This is part two of a two-parter post. Last week: How to Write a Stunning Holiday Letter for Your Friends and Family.
December. Yes, already. Wow, that year really flew by, didn’t it? It’s time to wrap up the year and plan ahead for next. But somewhere in there you’d really like to send your clients some holiday cheer. (Just more than one week to go!)
We all want to keep in touch with our clients, especially those with whom we haven’t worked in awhile. Writing an annual holiday letter is a great way to remind them of your skills. Of course, you don’t want your year-end cheer to decorate the trash can. Here are some ideas for crafting copy that prompts phone calls:
Remember – Not everyone celebrates Christmas. Yes, sometimes it’s tough to be PC all the time, but stick with a “Happy Holidays” message to avoid any card-in-mouth situations.
Plan your card. What is your goal? Are you simply sending good cheer with a message? Do you want to use this letter to inform old clients of a special holiday deal? If you have a regular e-newsletter, you may prefer to keep it simple. If you rarely send mailings, it’s a great time to mention some big news or upcoming special.
Practice the art of brevity. I mean it: one page only or less. Remember, your clients are busy, too. And they’ve got a lot of holiday mailings on their desks. (Besides, shorter will take less time.) If you’re simply sending greetings, one paragraph is fine. If you’re offering a round-up of the year or announcing something new, a few more are fine.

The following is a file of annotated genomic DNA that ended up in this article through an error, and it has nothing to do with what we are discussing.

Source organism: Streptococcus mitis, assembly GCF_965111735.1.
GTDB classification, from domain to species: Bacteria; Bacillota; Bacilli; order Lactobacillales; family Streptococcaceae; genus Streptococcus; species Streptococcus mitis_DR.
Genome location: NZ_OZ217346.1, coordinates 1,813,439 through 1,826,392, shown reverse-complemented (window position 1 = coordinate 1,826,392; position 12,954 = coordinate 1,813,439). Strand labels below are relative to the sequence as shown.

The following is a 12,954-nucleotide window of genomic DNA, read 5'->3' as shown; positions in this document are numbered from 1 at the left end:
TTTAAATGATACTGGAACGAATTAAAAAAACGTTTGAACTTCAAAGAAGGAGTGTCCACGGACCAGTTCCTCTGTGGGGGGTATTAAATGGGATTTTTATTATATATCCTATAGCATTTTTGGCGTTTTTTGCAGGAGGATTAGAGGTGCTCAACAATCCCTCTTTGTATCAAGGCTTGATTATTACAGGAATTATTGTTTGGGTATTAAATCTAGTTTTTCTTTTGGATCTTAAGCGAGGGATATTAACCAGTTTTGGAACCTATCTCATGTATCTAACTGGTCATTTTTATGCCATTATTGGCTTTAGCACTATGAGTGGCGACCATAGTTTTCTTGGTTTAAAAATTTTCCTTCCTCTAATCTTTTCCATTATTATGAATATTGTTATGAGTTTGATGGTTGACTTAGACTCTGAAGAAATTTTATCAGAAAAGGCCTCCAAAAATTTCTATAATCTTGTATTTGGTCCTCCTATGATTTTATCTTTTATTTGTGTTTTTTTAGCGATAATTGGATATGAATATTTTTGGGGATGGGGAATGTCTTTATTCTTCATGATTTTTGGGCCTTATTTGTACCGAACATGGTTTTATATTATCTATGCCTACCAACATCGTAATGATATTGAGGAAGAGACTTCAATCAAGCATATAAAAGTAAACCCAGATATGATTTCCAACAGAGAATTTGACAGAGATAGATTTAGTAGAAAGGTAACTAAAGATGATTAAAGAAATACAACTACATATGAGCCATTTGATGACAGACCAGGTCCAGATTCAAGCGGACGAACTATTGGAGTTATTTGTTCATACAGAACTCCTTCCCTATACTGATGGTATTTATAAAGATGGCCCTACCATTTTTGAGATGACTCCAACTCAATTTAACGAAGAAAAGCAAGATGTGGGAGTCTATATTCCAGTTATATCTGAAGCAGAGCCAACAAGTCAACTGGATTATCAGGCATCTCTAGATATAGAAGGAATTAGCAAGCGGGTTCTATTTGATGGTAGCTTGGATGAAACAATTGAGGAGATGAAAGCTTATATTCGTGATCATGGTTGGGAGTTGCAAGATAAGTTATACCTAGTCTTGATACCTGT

Write as if you were speaking to the client in person. They want holiday spirit that sounds like the person with whom they work.
Tell a story. The client is the story. Even when you’re writing about you. Find a way to make your holiday cheer about your work together this year — and the work you will do in 2012.
Avoid sounding salesy. “Please hire me!” doesn’t channel the holiday spirit.
Leave the self-deprecation and colorful jokes for your personal letter. Yes, you want to stand out, but why risk losing a client by sounding juvenile?
And it’s not just about the copywriting …
Consider paper (preferably recycled). It’s so easy to to send an email card, and even easier to overlook them. If you have a real message to impart to your clients, take the time to send it on real paper with a stamp and everything. It takes longer, but think about the message it sends.
Think unique. Everyone is sending holiday cards. How can you make yours stand apart? Maybe you can incorporate your product? If not, choose a funny card, choose individual cards for each client or buy some that are handmade locally.
Skip the photos. This isn’t your personal letter and they don’t want to see your dog, kid or a cheesy office group photo.
Sign your name and add a handwritten sentence. I know you can’t hand write each one, but include a short handwritten tidbit relating to your past work with the client if you can. If the client works with more than one person at your company, have each person sign his/her name.